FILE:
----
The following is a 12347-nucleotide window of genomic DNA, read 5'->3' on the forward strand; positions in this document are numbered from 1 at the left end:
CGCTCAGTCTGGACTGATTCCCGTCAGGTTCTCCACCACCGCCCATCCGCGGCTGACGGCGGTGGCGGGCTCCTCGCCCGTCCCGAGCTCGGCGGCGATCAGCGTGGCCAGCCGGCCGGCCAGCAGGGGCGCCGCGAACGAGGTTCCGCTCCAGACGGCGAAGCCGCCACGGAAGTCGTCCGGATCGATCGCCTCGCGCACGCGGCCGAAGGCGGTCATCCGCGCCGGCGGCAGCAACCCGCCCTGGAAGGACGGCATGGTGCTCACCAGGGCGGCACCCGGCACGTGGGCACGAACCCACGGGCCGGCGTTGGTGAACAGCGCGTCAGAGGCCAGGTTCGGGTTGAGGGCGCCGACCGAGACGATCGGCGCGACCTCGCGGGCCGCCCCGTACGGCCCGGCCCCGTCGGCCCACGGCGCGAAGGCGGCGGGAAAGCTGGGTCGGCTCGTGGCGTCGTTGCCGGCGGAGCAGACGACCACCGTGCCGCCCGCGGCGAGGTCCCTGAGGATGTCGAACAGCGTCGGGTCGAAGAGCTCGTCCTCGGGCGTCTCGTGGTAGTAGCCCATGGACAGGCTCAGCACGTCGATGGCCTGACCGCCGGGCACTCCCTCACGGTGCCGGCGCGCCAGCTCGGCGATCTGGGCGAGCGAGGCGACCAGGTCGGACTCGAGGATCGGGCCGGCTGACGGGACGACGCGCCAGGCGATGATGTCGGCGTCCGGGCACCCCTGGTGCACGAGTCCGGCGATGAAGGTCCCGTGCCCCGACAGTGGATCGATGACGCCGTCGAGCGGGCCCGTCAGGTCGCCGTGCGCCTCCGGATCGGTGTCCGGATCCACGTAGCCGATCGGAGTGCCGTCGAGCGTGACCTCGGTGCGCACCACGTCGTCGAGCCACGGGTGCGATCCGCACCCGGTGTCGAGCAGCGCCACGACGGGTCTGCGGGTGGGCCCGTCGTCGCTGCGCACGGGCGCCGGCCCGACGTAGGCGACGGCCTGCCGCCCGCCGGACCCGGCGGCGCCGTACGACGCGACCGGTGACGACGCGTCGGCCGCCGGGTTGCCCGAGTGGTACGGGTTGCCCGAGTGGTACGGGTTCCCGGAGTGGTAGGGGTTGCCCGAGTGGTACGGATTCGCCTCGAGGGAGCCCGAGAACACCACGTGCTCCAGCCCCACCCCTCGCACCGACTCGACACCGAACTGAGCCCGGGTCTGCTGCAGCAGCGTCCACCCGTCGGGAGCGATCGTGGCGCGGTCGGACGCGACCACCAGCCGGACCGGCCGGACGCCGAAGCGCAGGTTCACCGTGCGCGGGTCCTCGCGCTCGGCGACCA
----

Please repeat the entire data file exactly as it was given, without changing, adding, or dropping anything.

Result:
The following is a 12347-nucleotide window of genomic DNA, read 5'->3' on the forward strand; positions in this document are numbered from 1 at the left end:
CGCTCAGTCTGGACTGATTCCCGTCAGGTTCTCCACCACCGCCCATCCGCGGCTGACGGCGGTGGCGGGCTCCTCGCCCGTCCCGAGCTCGGCGGCGATCAGCGTGGCCAGCCGGCCGGCCAGCAGGGGCGCCGCGAACGAGGTTCCGCTCCAGACGGCGAAGCCGCCACGGAAGTCGTCCGGATCGATCGCCTCGCGCACGCGGCCGAAGGCGGTCATCCGCGCCGGCGGCAGCAACCCGCCCTGGAAGGACGGCATGGTGCTCACCAGGGCGGCACCCGGCACGTGGGCACGAACCCACGGGCCGGCGTTGGTGAACAGCGCGTCAGAGGCCAGGTTCGGGTTGAGGGCGCCGACCGAGACGATCGGCGCGACCTCGCGGGCCGCCCCGTACGGCCCGGCCCCGTCGGCCCACGGCGCGAAGGCGGCGGGAAAGCTGGGTCGGCTCGTGGCGTCGTTGCCGGCGGAGCAGACGACCACCGTGCCGCCCGCGGCGAGGTCCCTGAGGATGTCGAACAGCGTCGGGTCGAAGAGCTCGTCCTCGGGCGTCTCGTGGTAGTAGCCCATGGACAGGCTCAGCACGTCGATGGCCTGACCGCCGGGCACTCCCTCACGGTGCCGGCGCGCCAGCTCGGCGATCTGGGCGAGCGAGGCGACCAGGTCGGACTCGAGGATCGGGCCGGCTGACGGGACGACGCGCCAGGCGATGATGTCGGCGTCCGGGCACCCCTGGTGCACGAGTCCGGCGATGAAGGTCCCGTGCCCCGACAGTGGATCGATGACGCCGTCGAGCGGGCCCGTCAGGTCGCCGTGCGCCTCCGGATCGGTGTCCGGATCCACGTAGCCGATCGGAGTGCCGTCGAGCGTGACCTCGGTGCGCACCACGTCGTCGAGCCACGGGTGCGATCCGCACCCGGTGTCGAGCAGCGCCACGACGGGTCTGCGGGTGGGCCCGTCGTCGCTGCGCACGGGCGCCGGCCCGACGTAGGCGACGGCCTGCCGCCCGCCGGACCCGGCGGCGCCGTACGACGCGACCGGTGACGACGCGTCGGCCGCCGGGTTGCCCGAGTGGTACGGGTTGCCCGAGTGGTACGGGTTCCCGGAGTGGTAGGGGTTGCCCGAGTGGTACGGATTCGCCTCGAGGGAGCCCGAGAACACCACGTGCTCCAGCCCCACCCCTCGCACCGACTCGACACCGAACTGAGCCCGGGTCTGCTGCAGCAGCGTCCACCCGTCGGGAGCGATCGTGGCGCGGTCGGACGCGACCACCAGCCGGACCGGCCGGACGCCGAAGCGCAGGTTCACCGTGCGCGGGTCCTCGCGCTCGGCGACCA